You wait a couple of millennia for ancient remains to be recalled to life, then two instances come along at once. Only last Friday we reported on plans to move the sorry-looking Temple of Mithras back to its rightful home. And now the BBC are declaring a brighter future for London Stone (one of those strange entities that inexplicably shuns the definite article. See also Magna Carta, Carnival and, erm, Londonist).
You may not have seen or even heard of London Stone, yet in a consensus of parallel universes, the clump of rock would be one of the main tourist attractions of our city. By tradition, it represents the centre of London, the place where deals are made and challenges issued. Sadly, in our universe, the limestone relic is almost forgotten. For decades it has sat in a poorly lit alcove in an anonymous building on Cannon Street, for all the world to ignore. Who would believe that this sedentary bit of sedimentary has been revered for centuries, perhaps stretching back to the Romans or even the Trojans?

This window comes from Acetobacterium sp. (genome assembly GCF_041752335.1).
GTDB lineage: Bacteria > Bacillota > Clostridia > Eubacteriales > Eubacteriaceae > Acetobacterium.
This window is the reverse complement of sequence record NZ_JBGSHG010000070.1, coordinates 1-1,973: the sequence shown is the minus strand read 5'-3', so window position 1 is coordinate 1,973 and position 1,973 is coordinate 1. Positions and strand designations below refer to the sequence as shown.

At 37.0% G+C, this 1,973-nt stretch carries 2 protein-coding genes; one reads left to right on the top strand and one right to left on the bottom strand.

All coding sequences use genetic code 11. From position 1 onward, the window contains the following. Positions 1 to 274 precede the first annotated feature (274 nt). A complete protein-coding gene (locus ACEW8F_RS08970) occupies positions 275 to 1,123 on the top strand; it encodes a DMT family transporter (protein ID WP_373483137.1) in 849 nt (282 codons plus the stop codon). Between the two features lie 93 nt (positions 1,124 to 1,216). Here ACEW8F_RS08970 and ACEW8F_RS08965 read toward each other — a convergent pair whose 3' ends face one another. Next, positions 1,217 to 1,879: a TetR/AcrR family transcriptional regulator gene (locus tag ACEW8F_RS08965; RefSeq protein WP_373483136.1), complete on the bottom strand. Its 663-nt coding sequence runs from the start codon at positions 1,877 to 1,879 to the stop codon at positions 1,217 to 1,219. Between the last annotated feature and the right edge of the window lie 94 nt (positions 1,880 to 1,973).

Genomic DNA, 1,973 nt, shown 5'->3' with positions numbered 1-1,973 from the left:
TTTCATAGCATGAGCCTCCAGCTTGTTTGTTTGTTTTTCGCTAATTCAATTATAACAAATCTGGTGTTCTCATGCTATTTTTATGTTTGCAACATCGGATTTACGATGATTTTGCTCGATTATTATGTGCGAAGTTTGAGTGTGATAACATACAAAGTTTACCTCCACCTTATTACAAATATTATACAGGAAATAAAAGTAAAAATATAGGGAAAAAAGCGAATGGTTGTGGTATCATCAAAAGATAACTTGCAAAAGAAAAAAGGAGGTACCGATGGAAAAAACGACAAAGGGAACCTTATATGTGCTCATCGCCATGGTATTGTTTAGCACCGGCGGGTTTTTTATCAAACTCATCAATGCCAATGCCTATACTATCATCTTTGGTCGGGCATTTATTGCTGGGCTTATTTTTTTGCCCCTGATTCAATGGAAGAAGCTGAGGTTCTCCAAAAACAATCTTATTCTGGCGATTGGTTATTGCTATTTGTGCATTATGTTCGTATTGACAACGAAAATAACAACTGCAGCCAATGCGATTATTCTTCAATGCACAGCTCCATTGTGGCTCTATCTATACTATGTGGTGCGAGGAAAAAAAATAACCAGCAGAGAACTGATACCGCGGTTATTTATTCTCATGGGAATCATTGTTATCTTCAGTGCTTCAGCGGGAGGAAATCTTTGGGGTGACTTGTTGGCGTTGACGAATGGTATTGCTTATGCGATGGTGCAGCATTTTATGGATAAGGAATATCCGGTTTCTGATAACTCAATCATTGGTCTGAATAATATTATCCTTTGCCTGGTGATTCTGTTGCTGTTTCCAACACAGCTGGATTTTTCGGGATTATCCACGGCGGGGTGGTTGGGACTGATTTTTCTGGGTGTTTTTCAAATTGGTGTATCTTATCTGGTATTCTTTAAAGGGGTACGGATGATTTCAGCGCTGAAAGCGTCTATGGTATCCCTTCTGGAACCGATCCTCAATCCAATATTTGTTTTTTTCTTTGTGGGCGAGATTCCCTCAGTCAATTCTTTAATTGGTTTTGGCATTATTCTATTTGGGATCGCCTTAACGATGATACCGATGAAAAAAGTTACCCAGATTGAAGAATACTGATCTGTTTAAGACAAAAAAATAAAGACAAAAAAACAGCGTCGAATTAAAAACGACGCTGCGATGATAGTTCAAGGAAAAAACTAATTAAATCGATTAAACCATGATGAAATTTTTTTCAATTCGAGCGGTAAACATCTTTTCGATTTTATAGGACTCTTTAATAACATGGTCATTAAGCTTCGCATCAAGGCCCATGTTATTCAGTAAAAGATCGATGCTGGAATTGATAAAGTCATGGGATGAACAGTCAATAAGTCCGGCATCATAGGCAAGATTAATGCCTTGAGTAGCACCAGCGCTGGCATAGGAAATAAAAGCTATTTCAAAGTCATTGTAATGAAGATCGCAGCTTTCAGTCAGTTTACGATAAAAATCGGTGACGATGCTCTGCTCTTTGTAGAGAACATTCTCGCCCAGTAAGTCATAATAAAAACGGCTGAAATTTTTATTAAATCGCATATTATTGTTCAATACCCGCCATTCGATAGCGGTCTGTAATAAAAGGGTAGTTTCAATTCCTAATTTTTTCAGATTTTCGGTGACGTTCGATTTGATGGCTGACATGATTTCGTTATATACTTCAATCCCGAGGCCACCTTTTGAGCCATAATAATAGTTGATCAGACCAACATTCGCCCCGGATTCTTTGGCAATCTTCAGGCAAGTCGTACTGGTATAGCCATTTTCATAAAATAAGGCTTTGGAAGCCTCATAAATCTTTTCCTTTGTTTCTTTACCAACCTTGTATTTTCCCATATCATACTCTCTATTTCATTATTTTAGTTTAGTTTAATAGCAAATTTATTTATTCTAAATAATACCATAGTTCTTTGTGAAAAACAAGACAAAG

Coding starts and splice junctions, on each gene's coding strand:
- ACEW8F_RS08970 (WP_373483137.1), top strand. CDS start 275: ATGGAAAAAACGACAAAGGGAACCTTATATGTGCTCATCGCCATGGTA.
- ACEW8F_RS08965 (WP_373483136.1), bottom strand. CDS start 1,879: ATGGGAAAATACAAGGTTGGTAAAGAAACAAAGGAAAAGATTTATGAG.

Well, good news. Its current home is about to be demolished in favour of a modern development that would, at last, put the stone back in pride of place. Meanwhile, it’ll be kept in the Museum of London till its new home is ready. And they better keep a good eye on it.
Protecting the stone might not be such a bad idea - since there is a legend that, like the ravens at the Tower of London, the fortune of the city is tied to the survival of the stone.
Well there’s a terrorist target if ever we saw one.